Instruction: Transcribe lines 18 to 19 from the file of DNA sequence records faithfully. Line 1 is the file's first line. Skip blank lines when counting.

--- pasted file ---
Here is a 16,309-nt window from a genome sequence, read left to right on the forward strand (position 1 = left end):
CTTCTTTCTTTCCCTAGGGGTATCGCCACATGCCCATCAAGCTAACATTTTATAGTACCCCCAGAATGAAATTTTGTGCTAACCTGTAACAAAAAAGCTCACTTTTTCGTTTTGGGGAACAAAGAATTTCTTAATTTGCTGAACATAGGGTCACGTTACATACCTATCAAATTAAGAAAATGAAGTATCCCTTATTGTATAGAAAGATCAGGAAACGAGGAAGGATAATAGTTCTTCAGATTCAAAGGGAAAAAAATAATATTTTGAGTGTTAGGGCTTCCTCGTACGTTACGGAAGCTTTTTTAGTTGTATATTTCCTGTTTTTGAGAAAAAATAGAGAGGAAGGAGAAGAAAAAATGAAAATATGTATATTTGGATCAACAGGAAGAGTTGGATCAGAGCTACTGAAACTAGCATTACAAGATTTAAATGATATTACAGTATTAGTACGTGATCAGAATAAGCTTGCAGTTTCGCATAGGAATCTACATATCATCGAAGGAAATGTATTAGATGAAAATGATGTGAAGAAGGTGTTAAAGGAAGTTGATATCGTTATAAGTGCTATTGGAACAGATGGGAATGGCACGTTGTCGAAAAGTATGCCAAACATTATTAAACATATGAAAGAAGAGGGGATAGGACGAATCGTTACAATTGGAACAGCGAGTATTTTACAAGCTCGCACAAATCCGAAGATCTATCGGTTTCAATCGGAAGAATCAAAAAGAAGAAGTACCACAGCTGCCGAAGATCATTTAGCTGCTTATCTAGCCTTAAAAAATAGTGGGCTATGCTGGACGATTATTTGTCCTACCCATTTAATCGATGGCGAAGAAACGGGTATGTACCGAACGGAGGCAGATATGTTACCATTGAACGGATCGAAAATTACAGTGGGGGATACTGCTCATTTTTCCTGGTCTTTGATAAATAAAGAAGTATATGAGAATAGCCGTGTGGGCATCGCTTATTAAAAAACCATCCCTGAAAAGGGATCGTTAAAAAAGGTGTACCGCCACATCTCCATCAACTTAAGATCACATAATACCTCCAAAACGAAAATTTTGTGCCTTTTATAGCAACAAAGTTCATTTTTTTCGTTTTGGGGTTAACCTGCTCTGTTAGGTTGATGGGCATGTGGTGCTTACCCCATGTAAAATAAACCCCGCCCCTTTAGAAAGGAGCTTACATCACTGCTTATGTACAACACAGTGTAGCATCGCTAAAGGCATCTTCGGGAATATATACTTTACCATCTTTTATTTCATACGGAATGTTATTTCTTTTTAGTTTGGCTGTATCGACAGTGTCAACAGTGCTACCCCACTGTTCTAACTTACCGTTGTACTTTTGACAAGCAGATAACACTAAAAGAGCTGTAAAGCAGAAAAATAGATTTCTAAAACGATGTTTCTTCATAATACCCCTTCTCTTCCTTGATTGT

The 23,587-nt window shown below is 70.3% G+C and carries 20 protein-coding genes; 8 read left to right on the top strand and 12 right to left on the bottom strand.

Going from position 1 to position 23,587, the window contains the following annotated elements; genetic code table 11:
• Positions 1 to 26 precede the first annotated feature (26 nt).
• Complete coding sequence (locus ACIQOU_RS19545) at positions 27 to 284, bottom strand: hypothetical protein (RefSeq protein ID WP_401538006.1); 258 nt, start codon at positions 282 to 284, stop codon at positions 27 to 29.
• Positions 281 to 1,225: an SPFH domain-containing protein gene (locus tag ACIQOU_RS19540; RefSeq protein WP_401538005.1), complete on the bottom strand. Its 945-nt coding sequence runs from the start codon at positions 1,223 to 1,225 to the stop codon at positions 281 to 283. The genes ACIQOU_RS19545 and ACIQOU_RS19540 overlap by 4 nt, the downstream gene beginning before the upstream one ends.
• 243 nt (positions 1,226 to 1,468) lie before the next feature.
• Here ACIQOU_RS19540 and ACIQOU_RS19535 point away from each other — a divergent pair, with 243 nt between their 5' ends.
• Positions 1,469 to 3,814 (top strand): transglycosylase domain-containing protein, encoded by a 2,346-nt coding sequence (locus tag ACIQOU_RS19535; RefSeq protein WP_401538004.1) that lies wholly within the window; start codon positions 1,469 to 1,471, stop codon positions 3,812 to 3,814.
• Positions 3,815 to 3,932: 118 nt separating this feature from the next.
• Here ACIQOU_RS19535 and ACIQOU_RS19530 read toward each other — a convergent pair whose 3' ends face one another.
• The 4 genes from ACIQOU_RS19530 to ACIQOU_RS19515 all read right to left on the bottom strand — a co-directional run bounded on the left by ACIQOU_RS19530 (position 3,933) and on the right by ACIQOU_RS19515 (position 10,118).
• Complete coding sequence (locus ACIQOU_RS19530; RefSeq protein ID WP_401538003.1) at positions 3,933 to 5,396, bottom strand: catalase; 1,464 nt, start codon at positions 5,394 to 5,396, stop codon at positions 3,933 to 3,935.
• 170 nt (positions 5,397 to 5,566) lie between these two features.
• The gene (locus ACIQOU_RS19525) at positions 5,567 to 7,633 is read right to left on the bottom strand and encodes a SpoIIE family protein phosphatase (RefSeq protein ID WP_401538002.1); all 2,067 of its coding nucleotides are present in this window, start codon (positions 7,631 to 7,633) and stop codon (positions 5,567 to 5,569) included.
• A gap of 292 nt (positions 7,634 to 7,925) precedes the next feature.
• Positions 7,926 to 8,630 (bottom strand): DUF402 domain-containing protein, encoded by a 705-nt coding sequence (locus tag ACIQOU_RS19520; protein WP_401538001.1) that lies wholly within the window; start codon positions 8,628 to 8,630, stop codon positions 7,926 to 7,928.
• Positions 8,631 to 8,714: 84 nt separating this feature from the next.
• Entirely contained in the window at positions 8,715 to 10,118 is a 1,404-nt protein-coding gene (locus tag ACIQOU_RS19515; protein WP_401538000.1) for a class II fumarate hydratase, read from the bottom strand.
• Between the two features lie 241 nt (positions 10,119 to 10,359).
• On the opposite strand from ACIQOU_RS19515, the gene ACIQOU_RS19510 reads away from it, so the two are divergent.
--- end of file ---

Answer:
• Positions 7,926 to 8,630 (bottom strand): DUF402 domain-containing protein, encoded by a 705-nt coding sequence (locus tag ACIQOU_RS19520; protein WP_401538001.1) that lies wholly within the window; start codon positions 8,628 to 8,630, stop codon positions 7,926 to 7,928.
• Positions 8,631 to 8,714: 84 nt separating this feature from the next.